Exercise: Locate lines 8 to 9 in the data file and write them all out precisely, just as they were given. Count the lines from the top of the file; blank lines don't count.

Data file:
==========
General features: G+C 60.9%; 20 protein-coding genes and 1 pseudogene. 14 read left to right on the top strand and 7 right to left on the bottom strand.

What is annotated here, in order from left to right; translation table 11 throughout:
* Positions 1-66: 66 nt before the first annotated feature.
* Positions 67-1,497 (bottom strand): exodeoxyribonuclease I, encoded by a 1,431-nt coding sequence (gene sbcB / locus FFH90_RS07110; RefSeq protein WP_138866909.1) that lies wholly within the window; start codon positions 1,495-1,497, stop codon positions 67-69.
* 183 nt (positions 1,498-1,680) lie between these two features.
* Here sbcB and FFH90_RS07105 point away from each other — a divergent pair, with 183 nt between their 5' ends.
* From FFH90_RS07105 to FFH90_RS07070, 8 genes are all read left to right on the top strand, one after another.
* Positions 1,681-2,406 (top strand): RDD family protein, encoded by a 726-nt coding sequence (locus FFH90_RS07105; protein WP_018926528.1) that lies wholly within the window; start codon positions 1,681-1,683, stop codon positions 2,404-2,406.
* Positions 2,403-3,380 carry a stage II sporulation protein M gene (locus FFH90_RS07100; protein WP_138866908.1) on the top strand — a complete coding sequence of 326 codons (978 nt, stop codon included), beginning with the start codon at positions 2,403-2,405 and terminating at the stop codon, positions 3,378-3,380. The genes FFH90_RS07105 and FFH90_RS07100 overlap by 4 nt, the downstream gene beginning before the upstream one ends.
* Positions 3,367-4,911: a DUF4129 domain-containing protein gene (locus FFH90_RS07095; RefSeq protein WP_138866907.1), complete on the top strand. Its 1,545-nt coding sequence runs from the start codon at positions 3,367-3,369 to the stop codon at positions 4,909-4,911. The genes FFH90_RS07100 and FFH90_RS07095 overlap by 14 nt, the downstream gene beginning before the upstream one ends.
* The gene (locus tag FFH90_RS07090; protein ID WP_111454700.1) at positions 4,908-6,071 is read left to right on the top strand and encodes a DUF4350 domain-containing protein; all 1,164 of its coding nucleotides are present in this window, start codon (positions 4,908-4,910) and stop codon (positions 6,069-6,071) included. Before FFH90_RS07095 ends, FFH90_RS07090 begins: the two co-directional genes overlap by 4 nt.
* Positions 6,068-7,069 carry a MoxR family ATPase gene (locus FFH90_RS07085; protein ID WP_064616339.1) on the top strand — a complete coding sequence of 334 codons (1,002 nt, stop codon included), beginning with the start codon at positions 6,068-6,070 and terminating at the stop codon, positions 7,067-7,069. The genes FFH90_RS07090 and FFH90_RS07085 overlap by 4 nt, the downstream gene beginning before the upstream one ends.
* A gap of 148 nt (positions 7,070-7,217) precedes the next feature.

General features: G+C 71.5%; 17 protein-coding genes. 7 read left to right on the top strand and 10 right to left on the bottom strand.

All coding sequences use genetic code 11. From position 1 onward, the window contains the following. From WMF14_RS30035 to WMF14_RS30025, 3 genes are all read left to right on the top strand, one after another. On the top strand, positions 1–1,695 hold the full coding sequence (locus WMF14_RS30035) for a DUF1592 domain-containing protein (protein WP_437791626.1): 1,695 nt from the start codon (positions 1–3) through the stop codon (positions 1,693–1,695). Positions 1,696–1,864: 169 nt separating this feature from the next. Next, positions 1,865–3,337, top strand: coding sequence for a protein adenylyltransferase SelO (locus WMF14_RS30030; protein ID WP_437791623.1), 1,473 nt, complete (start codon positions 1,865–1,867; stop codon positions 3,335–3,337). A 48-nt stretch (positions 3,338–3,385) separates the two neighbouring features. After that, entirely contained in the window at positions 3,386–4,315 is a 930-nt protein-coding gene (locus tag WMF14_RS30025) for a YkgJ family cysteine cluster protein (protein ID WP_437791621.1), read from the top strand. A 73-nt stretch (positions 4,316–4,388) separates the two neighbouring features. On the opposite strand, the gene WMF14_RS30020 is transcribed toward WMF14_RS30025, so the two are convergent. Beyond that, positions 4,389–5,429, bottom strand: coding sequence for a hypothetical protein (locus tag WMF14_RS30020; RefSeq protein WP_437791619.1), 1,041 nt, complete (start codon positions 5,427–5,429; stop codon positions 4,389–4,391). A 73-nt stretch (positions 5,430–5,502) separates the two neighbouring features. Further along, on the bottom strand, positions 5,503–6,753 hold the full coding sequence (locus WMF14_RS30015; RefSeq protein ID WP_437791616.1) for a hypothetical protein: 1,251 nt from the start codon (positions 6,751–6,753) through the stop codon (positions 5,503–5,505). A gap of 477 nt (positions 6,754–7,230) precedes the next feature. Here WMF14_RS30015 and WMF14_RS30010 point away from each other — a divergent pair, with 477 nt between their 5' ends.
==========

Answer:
* Positions 1,681-2,406 (top strand): RDD family protein, encoded by a 726-nt coding sequence (locus FFH90_RS07105; protein WP_018926528.1) that lies wholly within the window; start codon positions 1,681-1,683, stop codon positions 2,404-2,406.
* Positions 2,403-3,380 carry a stage II sporulation protein M gene (locus FFH90_RS07100; protein WP_138866908.1) on the top strand — a complete coding sequence of 326 codons (978 nt, stop codon included), beginning with the start codon at positions 2,403-2,405 and terminating at the stop codon, positions 3,378-3,380. The genes FFH90_RS07105 and FFH90_RS07100 overlap by 4 nt, the downstream gene beginning before the upstream one ends.